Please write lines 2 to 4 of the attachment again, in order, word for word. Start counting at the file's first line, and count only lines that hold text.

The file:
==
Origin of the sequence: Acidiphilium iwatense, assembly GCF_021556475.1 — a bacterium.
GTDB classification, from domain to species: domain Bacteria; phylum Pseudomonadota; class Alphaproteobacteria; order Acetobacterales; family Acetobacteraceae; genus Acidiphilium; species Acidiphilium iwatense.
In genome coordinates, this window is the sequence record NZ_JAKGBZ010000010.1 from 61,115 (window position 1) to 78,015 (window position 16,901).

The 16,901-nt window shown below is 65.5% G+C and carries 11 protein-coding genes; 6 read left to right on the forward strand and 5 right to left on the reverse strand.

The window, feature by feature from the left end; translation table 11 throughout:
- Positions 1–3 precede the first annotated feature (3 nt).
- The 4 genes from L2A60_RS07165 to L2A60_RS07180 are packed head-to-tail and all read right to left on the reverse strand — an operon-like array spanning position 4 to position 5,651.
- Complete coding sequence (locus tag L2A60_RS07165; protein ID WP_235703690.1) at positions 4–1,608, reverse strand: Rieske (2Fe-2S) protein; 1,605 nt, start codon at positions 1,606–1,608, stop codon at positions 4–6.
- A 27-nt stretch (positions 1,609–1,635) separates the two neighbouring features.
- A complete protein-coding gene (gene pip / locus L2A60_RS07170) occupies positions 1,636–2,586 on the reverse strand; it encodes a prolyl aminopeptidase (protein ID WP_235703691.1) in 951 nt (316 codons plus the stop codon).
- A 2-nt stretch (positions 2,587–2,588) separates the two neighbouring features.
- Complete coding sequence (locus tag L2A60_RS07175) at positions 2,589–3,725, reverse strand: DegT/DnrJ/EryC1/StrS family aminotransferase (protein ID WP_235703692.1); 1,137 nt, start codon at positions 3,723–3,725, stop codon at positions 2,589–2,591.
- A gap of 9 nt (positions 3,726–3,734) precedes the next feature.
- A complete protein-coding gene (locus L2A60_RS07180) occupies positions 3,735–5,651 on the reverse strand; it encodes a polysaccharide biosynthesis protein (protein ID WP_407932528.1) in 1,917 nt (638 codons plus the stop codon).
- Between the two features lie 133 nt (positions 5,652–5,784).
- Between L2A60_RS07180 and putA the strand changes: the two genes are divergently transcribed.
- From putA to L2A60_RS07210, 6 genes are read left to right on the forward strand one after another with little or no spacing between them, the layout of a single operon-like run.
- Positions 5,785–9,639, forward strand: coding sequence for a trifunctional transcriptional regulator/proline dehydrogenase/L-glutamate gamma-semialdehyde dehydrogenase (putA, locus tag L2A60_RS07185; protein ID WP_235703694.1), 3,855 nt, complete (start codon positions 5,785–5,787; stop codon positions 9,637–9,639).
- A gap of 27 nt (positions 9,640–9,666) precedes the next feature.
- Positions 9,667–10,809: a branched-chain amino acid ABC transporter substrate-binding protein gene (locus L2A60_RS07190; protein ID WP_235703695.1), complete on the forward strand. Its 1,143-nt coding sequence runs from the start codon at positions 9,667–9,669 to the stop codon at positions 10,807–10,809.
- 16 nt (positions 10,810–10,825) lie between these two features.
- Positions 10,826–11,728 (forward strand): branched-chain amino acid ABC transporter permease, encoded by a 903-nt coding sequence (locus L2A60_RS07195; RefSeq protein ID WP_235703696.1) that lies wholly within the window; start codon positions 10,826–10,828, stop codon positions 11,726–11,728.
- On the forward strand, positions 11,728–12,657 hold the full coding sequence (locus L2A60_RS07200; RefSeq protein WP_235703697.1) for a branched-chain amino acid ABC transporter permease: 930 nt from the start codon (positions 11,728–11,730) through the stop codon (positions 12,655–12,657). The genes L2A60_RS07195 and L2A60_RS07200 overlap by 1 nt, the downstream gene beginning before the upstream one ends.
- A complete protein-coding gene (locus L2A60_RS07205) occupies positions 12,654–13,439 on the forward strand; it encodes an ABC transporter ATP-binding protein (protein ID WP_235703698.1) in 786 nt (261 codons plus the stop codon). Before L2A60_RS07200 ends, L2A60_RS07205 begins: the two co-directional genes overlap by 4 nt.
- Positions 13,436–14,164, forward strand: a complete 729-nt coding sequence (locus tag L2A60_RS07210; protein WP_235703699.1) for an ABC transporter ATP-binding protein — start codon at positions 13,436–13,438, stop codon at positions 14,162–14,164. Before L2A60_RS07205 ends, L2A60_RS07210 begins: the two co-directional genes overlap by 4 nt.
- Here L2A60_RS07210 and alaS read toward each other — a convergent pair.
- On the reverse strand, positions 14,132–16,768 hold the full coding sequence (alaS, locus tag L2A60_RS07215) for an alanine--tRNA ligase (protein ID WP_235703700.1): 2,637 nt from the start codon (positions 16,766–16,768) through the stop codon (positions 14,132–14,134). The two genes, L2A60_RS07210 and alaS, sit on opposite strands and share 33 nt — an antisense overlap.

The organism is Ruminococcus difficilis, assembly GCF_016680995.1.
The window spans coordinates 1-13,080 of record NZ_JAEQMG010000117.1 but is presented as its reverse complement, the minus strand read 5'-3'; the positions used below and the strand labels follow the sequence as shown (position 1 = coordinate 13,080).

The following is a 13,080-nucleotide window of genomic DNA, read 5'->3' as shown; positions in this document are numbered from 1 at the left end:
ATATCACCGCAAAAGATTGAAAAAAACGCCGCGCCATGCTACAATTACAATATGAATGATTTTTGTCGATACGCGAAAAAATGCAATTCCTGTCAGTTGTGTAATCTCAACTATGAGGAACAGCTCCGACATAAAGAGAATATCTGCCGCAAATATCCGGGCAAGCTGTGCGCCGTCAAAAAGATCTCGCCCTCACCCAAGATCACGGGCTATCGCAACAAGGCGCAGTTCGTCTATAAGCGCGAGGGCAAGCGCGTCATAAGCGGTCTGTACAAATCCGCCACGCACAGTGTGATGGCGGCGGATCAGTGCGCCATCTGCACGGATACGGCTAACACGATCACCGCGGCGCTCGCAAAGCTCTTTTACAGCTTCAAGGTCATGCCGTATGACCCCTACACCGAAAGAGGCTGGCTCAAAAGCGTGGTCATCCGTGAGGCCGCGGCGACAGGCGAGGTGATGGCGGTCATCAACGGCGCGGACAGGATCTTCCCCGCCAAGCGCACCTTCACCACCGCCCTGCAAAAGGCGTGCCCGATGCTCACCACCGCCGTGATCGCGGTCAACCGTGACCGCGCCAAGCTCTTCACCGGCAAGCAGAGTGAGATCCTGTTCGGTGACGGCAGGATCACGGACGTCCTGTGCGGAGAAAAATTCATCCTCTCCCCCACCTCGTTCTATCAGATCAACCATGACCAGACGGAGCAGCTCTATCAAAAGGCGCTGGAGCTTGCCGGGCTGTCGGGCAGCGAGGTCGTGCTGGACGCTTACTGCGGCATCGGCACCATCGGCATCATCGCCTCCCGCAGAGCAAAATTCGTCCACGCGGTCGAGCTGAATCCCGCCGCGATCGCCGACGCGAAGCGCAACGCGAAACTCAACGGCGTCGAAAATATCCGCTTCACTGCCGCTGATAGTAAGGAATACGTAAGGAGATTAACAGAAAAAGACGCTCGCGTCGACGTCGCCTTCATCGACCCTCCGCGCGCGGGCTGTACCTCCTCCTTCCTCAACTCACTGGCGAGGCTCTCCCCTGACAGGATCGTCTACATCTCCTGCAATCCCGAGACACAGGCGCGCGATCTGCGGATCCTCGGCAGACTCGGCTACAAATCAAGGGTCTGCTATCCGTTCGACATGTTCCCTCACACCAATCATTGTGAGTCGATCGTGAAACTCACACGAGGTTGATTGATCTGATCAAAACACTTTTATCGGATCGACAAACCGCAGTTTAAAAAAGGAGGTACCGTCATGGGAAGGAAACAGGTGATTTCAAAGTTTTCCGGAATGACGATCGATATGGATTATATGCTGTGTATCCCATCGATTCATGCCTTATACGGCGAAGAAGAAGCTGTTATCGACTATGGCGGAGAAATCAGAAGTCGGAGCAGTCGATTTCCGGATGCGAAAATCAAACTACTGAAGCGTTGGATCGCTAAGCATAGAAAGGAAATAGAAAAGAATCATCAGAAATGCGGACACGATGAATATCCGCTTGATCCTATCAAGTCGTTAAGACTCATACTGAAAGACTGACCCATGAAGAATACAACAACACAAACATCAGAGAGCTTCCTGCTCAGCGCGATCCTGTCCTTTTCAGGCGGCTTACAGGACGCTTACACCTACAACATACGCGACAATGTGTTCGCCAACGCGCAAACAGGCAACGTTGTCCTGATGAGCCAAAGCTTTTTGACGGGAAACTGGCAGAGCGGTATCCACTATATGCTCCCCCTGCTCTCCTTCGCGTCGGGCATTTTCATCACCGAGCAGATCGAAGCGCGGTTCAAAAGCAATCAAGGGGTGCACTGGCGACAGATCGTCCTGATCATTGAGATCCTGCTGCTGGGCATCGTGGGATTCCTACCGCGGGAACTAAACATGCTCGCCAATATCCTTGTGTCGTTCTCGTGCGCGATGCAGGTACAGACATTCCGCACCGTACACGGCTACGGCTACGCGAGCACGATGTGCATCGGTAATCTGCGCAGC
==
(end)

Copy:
GTDB classification, from domain to species: domain Bacteria; phylum Pseudomonadota; class Alphaproteobacteria; order Acetobacterales; family Acetobacteraceae; genus Acidiphilium; species Acidiphilium iwatense.
In genome coordinates, this window is the sequence record NZ_JAKGBZ010000010.1 from 61,115 (window position 1) to 78,015 (window position 16,901).

The 16,901-nt window shown below is 65.5% G+C and carries 11 protein-coding genes; 6 read left to right on the forward strand and 5 right to left on the reverse strand.